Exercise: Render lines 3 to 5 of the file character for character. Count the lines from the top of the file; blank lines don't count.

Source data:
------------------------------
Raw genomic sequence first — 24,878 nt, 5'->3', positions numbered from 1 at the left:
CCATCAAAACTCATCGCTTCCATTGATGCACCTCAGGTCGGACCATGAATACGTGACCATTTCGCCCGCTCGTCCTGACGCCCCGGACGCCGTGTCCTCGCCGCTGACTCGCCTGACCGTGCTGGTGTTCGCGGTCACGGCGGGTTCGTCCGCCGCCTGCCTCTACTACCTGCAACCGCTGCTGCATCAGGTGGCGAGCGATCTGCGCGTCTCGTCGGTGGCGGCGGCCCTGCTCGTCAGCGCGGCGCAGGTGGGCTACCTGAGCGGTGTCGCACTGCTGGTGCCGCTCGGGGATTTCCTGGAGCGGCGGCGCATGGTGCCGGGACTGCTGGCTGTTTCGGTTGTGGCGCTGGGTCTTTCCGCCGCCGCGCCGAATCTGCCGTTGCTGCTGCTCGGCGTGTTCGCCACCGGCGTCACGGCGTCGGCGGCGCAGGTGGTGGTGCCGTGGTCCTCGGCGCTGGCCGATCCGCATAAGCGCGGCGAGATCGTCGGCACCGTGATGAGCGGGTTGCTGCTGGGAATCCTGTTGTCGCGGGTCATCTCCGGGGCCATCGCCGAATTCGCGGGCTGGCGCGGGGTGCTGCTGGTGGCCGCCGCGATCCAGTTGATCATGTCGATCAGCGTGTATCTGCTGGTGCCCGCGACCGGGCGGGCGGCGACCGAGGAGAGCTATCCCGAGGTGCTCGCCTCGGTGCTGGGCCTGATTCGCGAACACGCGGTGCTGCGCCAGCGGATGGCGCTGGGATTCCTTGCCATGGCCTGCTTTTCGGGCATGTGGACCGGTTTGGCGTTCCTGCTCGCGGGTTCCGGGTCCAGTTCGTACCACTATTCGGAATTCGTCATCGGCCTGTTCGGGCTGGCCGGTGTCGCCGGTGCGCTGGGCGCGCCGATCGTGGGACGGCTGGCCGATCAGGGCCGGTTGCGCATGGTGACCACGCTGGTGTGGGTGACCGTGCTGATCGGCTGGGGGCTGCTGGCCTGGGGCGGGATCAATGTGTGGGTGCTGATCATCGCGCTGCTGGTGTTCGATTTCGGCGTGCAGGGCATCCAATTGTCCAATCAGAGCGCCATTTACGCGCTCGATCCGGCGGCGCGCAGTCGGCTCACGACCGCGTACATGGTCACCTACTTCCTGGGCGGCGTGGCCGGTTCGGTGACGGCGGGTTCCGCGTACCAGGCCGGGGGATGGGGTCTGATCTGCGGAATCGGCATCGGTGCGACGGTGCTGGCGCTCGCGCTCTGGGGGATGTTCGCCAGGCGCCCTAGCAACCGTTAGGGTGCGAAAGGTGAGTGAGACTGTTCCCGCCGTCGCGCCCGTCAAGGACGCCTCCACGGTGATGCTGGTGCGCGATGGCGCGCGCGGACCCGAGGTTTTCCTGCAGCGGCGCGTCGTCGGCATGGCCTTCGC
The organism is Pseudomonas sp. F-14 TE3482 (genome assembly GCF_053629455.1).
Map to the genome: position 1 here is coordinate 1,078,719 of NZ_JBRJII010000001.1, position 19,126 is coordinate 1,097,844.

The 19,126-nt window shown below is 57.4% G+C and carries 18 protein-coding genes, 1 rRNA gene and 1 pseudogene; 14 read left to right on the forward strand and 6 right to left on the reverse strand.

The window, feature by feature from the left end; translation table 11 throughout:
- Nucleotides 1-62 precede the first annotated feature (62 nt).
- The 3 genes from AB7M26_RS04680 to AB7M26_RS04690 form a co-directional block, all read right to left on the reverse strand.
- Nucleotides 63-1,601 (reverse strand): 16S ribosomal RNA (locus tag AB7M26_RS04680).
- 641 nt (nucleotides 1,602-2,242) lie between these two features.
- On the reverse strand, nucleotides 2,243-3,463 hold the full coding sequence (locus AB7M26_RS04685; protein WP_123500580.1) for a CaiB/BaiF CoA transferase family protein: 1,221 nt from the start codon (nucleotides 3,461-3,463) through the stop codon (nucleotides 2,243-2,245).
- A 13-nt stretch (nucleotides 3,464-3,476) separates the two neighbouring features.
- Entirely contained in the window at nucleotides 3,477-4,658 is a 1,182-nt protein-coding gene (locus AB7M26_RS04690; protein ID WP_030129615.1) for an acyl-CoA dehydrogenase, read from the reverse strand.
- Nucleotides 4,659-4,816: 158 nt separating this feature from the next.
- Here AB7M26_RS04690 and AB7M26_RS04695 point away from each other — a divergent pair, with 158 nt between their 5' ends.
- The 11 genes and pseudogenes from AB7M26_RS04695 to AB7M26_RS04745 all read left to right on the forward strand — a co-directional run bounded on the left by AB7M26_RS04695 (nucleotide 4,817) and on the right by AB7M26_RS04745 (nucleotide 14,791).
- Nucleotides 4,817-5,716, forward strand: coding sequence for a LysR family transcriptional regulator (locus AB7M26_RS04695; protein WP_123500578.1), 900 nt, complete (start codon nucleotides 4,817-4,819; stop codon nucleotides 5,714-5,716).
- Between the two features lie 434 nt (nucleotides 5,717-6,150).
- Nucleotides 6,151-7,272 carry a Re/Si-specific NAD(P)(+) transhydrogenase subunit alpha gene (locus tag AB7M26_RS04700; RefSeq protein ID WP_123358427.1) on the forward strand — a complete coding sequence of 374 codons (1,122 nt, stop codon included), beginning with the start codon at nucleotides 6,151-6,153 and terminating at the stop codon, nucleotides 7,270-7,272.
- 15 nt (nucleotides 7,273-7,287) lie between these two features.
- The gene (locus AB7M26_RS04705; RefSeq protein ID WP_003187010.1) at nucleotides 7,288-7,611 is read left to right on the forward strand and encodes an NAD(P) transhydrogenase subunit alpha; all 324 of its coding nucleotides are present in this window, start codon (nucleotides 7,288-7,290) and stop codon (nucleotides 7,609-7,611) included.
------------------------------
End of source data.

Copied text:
The organism is Pseudomonas sp. F-14 TE3482 (genome assembly GCF_053629455.1).
Map to the genome: position 1 here is coordinate 1,078,719 of NZ_JBRJII010000001.1, position 19,126 is coordinate 1,097,844.

The 19,126-nt window shown below is 57.4% G+C and carries 18 protein-coding genes, 1 rRNA gene and 1 pseudogene; 14 read left to right on the forward strand and 6 right to left on the reverse strand.